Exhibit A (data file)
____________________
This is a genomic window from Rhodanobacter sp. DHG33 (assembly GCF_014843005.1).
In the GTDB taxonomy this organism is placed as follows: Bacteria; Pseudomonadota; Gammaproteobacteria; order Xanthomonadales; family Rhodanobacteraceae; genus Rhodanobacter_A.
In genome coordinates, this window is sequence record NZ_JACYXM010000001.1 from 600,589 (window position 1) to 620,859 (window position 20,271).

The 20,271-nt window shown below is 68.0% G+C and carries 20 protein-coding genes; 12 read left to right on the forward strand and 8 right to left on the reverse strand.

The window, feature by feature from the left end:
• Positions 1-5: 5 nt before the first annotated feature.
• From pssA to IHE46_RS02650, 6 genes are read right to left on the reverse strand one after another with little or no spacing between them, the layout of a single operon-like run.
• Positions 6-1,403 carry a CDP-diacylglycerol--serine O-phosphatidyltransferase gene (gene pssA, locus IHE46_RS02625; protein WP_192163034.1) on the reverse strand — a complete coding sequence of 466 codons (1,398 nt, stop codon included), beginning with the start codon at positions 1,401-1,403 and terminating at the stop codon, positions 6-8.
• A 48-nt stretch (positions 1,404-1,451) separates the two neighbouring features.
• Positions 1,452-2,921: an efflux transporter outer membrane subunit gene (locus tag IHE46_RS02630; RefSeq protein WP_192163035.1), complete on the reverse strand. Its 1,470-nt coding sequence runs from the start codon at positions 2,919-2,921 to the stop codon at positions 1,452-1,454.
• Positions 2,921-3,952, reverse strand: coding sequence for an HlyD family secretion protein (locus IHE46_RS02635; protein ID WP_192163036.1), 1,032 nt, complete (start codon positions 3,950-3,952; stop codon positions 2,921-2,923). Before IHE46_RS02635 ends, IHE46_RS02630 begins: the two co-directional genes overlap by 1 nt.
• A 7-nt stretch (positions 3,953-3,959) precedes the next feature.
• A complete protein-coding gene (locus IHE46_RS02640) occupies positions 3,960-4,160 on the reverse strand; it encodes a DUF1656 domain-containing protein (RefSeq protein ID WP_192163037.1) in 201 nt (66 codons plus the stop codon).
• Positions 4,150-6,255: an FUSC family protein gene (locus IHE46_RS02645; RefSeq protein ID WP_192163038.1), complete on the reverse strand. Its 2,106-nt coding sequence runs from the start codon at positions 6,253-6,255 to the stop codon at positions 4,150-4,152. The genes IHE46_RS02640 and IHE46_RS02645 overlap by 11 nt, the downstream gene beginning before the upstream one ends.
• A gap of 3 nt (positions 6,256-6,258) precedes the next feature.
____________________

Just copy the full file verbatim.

This is a genomic window from Rhodanobacter sp. DHG33 (assembly GCF_014843005.1).
In the GTDB taxonomy this organism is placed as follows: Bacteria; Pseudomonadota; Gammaproteobacteria; order Xanthomonadales; family Rhodanobacteraceae; genus Rhodanobacter_A.
In genome coordinates, this window is sequence record NZ_JACYXM010000001.1 from 600,589 (window position 1) to 620,859 (window position 20,271).

The 20,271-nt window shown below is 68.0% G+C and carries 20 protein-coding genes; 12 read left to right on the forward strand and 8 right to left on the reverse strand.

The window, feature by feature from the left end:
• Positions 1-5: 5 nt before the first annotated feature.
• From pssA to IHE46_RS02650, 6 genes are read right to left on the reverse strand one after another with little or no spacing between them, the layout of a single operon-like run.
• Positions 6-1,403 carry a CDP-diacylglycerol--serine O-phosphatidyltransferase gene (gene pssA, locus IHE46_RS02625; protein WP_192163034.1) on the reverse strand — a complete coding sequence of 466 codons (1,398 nt, stop codon included), beginning with the start codon at positions 1,401-1,403 and terminating at the stop codon, positions 6-8.
• A 48-nt stretch (positions 1,404-1,451) separates the two neighbouring features.
• Positions 1,452-2,921: an efflux transporter outer membrane subunit gene (locus tag IHE46_RS02630; RefSeq protein WP_192163035.1), complete on the reverse strand. Its 1,470-nt coding sequence runs from the start codon at positions 2,919-2,921 to the stop codon at positions 1,452-1,454.
• Positions 2,921-3,952, reverse strand: coding sequence for an HlyD family secretion protein (locus IHE46_RS02635; protein ID WP_192163036.1), 1,032 nt, complete (start codon positions 3,950-3,952; stop codon positions 2,921-2,923). Before IHE46_RS02635 ends, IHE46_RS02630 begins: the two co-directional genes overlap by 1 nt.
• A 7-nt stretch (positions 3,953-3,959) precedes the next feature.
• A complete protein-coding gene (locus IHE46_RS02640) occupies positions 3,960-4,160 on the reverse strand; it encodes a DUF1656 domain-containing protein (RefSeq protein ID WP_192163037.1) in 201 nt (66 codons plus the stop codon).
• Positions 4,150-6,255: an FUSC family protein gene (locus IHE46_RS02645; RefSeq protein ID WP_192163038.1), complete on the reverse strand. Its 2,106-nt coding sequence runs from the start codon at positions 6,253-6,255 to the stop codon at positions 4,150-4,152. The genes IHE46_RS02640 and IHE46_RS02645 overlap by 11 nt, the downstream gene beginning before the upstream one ends.
• A gap of 3 nt (positions 6,256-6,258) precedes the next feature.